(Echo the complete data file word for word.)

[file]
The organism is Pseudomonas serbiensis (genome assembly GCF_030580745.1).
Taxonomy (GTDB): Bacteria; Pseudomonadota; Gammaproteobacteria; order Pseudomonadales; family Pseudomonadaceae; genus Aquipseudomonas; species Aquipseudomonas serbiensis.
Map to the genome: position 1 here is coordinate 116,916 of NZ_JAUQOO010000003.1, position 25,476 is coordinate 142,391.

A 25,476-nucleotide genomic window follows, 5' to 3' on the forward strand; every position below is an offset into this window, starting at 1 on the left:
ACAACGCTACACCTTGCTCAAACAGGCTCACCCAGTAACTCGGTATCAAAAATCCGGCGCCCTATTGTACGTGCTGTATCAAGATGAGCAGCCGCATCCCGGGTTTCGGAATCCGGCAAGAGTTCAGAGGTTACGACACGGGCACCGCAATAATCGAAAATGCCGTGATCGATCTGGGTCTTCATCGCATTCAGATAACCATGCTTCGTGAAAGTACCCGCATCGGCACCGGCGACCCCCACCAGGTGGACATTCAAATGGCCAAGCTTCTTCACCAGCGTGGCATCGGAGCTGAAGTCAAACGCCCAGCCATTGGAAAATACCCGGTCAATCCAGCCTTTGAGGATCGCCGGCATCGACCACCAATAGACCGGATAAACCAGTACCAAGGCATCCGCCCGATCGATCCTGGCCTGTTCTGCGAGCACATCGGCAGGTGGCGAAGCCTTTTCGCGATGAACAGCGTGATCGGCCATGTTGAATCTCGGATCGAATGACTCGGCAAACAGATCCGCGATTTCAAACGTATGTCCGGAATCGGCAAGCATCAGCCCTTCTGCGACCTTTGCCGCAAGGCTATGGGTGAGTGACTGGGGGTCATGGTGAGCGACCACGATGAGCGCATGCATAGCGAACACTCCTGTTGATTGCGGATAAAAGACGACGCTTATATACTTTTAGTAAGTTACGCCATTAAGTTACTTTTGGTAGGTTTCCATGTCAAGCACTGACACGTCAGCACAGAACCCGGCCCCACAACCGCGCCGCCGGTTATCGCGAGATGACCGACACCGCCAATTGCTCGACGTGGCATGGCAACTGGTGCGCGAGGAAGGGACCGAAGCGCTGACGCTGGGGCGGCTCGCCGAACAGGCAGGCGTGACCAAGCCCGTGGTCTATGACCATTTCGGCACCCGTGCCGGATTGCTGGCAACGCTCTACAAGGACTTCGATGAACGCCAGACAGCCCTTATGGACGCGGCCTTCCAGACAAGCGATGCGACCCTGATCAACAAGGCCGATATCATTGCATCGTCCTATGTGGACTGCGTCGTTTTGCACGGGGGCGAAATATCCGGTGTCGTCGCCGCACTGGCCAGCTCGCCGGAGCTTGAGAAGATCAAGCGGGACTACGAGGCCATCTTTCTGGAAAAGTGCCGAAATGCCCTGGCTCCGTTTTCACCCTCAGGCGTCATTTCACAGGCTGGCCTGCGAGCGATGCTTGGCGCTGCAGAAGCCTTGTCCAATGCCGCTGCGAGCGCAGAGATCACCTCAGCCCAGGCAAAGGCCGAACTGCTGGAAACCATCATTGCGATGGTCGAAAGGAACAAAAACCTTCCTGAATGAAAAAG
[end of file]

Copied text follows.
The organism is Pseudomonas serbiensis (genome assembly GCF_030580745.1).
Taxonomy (GTDB): Bacteria; Pseudomonadota; Gammaproteobacteria; order Pseudomonadales; family Pseudomonadaceae; genus Aquipseudomonas; species Aquipseudomonas serbiensis.
Map to the genome: position 1 here is coordinate 116,916 of NZ_JAUQOO010000003.1, position 25,476 is coordinate 142,391.

A 25,476-nucleotide genomic window follows, 5' to 3' on the forward strand; every position below is an offset into this window, starting at 1 on the left:
ACAACGCTACACCTTGCTCAAACAGGCTCACCCAGTAACTCGGTATCAAAAATCCGGCGCCCTATTGTACGTGCTGTATCAAGATGAGCAGCCGCATCCCGGGTTTCGGAATCCGGCAAGAGTTCAGAGGTTACGACACGGGCACCGCAATAATCGAAAATGCCGTGATCGATCTGGGTCTTCATCGCATTCAGATAACCATGCTTCGTGAAAGTACCCGCATCGGCACCGGCGACCCCCACCAGGTGGACATTCAAATGGCCAAGCTTCTTCACCAGCGTGGCATCGGAGCTGAAGTCAAACGCCCAGCCATTGGAAAATACCCGGTCAATCCAGCCTTTGAGGATCGCCGGCATCGACCACCAATAGACCGGATAAACCAGTACCAAGGCATCCGCCCGATCGATCCTGGCCTGTTCTGCGAGCACATCGGCAGGTGGCGAAGCCTTTTCGCGATGAACAGCGTGATCGGCCATGTTGAATCTCGGATCGAATGACTCGGCAAACAGATCCGCGATTTCAAACGTATGTCCGGAATCGGCAAGCATCAGCCCTTCTGCGACCTTTGCCGCAAGGCTATGGGTGAGTGACTGGGGGTCATGGTGAGCGACCACGATGAGCGCATGCATAGCGAACACTCCTGTTGATTGCGGATAAAAGACGACGCTTATATACTTTTAGTAAGTTACGCCATTAAGTTACTTTTGGTAGGTTTCCATGTCAAGCACTGACACGTCAGCACAGAACCCGGCCCCACAACCGCGCCGCCGGTTATCGCGAGATGACCGACACCGCCAATTGCTCGACGTGGCATGGCAACTGGTGCGCGAGGAAGGGACCGAAGCGCTGACGCTGGGGCGGCTCGCCGAACAGGCAGGCGTGACCAAGCCCGTGGTCTATGACCATTTCGGCACCCGTGCCGGATTGCTGGCAACGCTCTACAAGGACTTCGATGAACGCCAGACAGCCCTTATGGACGCGGCCTTCCAGACAAGCGATGCGACCCTGATCAACAAGGCCGATATCATTGCATCGTCCTATGTGGACTGCGTCGTTTTGCACGGGGGCGAAATATCCGGTGTCGTCGCCGCACTGGCCAGCTCGCCGGAGCTTGAGAAGATCAAGCGGGACTACGAGGCCATCTTTCTGGAAAAGTGCCGAAATGCCCTGGCTCCGTTTTCACCCTCAGGCGTCATTTCACAGGCTGGCCTGCGAGCGATGCTTGGCGCTGCAGAAGCCTTGTCCAATGCCGCTGCGAGCGCAGAGATCACCTCAGCCCAGGCAAAGGCCGAACTGCTGGAAACCATCATTGCGATGGTCGAAAGGAACAAAAACCTTCCTGAATGAAAAAG